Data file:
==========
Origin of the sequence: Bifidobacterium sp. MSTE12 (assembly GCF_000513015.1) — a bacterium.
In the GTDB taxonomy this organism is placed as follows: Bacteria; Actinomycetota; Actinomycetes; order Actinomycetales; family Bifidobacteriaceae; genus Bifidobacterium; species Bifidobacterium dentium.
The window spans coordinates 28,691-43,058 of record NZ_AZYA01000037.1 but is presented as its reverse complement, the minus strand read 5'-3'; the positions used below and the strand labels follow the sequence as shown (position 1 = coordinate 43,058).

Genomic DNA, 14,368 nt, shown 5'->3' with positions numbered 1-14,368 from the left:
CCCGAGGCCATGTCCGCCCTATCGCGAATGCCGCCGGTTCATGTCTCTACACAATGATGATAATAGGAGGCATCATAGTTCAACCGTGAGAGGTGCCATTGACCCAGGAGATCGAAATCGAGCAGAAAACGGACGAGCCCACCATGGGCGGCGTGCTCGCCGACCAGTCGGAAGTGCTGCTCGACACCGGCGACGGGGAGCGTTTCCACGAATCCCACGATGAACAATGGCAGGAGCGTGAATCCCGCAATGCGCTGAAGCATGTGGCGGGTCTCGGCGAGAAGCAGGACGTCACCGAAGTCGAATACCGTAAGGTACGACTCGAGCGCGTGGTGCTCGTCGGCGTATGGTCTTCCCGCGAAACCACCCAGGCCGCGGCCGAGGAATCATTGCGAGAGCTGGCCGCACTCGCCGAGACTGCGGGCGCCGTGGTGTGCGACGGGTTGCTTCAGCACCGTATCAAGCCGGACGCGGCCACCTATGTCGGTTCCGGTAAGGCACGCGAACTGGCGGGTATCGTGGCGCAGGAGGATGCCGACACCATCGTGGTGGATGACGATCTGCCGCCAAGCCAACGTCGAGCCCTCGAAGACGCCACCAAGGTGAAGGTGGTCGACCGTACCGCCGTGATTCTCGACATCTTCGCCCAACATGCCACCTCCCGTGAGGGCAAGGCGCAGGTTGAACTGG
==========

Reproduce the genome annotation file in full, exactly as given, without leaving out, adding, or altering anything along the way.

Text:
Origin of the sequence: Bifidobacterium sp. MSTE12 (assembly GCF_000513015.1) — a bacterium.
In the GTDB taxonomy this organism is placed as follows: Bacteria; Actinomycetota; Actinomycetes; order Actinomycetales; family Bifidobacteriaceae; genus Bifidobacterium; species Bifidobacterium dentium.
The window spans coordinates 28,691-43,058 of record NZ_AZYA01000037.1 but is presented as its reverse complement, the minus strand read 5'-3'; the positions used below and the strand labels follow the sequence as shown (position 1 = coordinate 43,058).

Genomic DNA, 14,368 nt, shown 5'->3' with positions numbered 1-14,368 from the left:
CCCGAGGCCATGTCCGCCCTATCGCGAATGCCGCCGGTTCATGTCTCTACACAATGATGATAATAGGAGGCATCATAGTTCAACCGTGAGAGGTGCCATTGACCCAGGAGATCGAAATCGAGCAGAAAACGGACGAGCCCACCATGGGCGGCGTGCTCGCCGACCAGTCGGAAGTGCTGCTCGACACCGGCGACGGGGAGCGTTTCCACGAATCCCACGATGAACAATGGCAGGAGCGTGAATCCCGCAATGCGCTGAAGCATGTGGCGGGTCTCGGCGAGAAGCAGGACGTCACCGAAGTCGAATACCGTAAGGTACGACTCGAGCGCGTGGTGCTCGTCGGCGTATGGTCTTCCCGCGAAACCACCCAGGCCGCGGCCGAGGAATCATTGCGAGAGCTGGCCGCACTCGCCGAGACTGCGGGCGCCGTGGTGTGCGACGGGTTGCTTCAGCACCGTATCAAGCCGGACGCGGCCACCTATGTCGGTTCCGGTAAGGCACGCGAACTGGCGGGTATCGTGGCGCAGGAGGATGCCGACACCATCGTGGTGGATGACGATCTGCCGCCAAGCCAACGTCGAGCCCTCGAAGACGCCACCAAGGTGAAGGTGGTCGACCGTACCGCCGTGATTCTCGACATCTTCGCCCAACATGCCACCTCCCGTGAGGGCAAGGCGCAGGTTGAACTGG